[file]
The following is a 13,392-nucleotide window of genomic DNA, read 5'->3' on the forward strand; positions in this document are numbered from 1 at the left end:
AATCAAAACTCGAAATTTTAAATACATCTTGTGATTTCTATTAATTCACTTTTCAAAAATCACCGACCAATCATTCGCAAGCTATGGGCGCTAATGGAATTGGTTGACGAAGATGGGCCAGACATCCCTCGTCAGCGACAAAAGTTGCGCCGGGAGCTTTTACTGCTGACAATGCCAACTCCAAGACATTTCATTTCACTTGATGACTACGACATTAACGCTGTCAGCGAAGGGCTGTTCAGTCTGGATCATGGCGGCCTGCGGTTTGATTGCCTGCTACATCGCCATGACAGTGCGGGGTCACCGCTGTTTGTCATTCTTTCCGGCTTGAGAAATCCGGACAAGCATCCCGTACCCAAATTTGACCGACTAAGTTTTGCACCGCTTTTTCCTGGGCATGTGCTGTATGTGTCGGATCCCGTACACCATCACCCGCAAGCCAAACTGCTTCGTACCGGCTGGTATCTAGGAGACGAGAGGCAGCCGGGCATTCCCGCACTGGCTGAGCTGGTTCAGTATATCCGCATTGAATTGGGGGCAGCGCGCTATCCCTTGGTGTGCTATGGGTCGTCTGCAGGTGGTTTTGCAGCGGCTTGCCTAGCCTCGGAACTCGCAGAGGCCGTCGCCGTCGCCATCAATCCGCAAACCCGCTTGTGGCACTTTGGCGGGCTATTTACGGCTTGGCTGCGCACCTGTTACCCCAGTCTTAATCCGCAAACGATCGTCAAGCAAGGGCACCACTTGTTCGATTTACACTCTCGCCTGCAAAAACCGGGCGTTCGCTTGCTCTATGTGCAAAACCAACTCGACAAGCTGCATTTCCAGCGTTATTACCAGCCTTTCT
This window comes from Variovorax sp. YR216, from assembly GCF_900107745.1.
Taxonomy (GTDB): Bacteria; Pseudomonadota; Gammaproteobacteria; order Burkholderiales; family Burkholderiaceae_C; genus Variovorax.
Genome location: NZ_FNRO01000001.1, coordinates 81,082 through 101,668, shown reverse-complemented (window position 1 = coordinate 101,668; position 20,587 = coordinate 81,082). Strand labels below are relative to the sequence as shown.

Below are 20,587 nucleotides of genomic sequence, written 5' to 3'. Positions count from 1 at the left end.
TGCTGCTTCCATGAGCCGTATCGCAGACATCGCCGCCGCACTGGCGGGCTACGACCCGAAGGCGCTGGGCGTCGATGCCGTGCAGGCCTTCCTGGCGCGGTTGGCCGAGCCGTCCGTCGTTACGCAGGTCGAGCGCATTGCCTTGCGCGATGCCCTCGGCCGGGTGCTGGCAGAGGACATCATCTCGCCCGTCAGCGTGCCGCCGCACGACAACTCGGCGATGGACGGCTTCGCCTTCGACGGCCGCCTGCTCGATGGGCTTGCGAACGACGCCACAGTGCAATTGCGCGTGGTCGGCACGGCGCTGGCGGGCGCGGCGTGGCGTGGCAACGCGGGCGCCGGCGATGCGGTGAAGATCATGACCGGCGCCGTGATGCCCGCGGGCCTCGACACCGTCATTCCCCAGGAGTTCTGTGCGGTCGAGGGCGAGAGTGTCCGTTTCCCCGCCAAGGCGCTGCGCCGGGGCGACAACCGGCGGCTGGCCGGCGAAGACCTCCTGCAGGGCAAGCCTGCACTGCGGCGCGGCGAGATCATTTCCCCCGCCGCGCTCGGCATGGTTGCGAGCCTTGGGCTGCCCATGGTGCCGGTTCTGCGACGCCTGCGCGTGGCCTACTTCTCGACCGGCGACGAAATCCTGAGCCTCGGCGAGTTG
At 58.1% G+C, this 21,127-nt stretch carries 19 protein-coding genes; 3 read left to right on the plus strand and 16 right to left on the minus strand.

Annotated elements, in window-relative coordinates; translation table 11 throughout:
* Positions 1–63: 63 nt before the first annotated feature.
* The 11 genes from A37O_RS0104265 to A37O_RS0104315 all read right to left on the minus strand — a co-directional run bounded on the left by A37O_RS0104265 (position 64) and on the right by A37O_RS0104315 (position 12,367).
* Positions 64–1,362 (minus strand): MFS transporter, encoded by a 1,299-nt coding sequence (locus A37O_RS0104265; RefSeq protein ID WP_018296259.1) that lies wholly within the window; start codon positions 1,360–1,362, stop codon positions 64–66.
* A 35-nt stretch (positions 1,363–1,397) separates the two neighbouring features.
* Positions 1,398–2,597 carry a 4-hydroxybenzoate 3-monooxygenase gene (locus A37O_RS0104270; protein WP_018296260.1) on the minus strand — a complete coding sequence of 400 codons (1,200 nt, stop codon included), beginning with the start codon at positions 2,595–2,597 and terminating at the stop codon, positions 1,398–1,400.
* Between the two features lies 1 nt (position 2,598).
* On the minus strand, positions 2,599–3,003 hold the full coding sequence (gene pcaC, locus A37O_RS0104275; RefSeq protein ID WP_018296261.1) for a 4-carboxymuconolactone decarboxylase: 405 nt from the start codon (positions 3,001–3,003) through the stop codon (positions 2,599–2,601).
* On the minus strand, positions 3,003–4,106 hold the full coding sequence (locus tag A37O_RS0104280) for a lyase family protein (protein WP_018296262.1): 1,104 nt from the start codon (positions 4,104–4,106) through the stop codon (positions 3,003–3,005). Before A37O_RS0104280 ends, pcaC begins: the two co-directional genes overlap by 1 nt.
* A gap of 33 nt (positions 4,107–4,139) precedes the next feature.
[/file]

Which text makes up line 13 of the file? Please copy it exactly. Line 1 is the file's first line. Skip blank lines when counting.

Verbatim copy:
* A 35-nt stretch (positions 1,363–1,397) separates the two neighbouring features.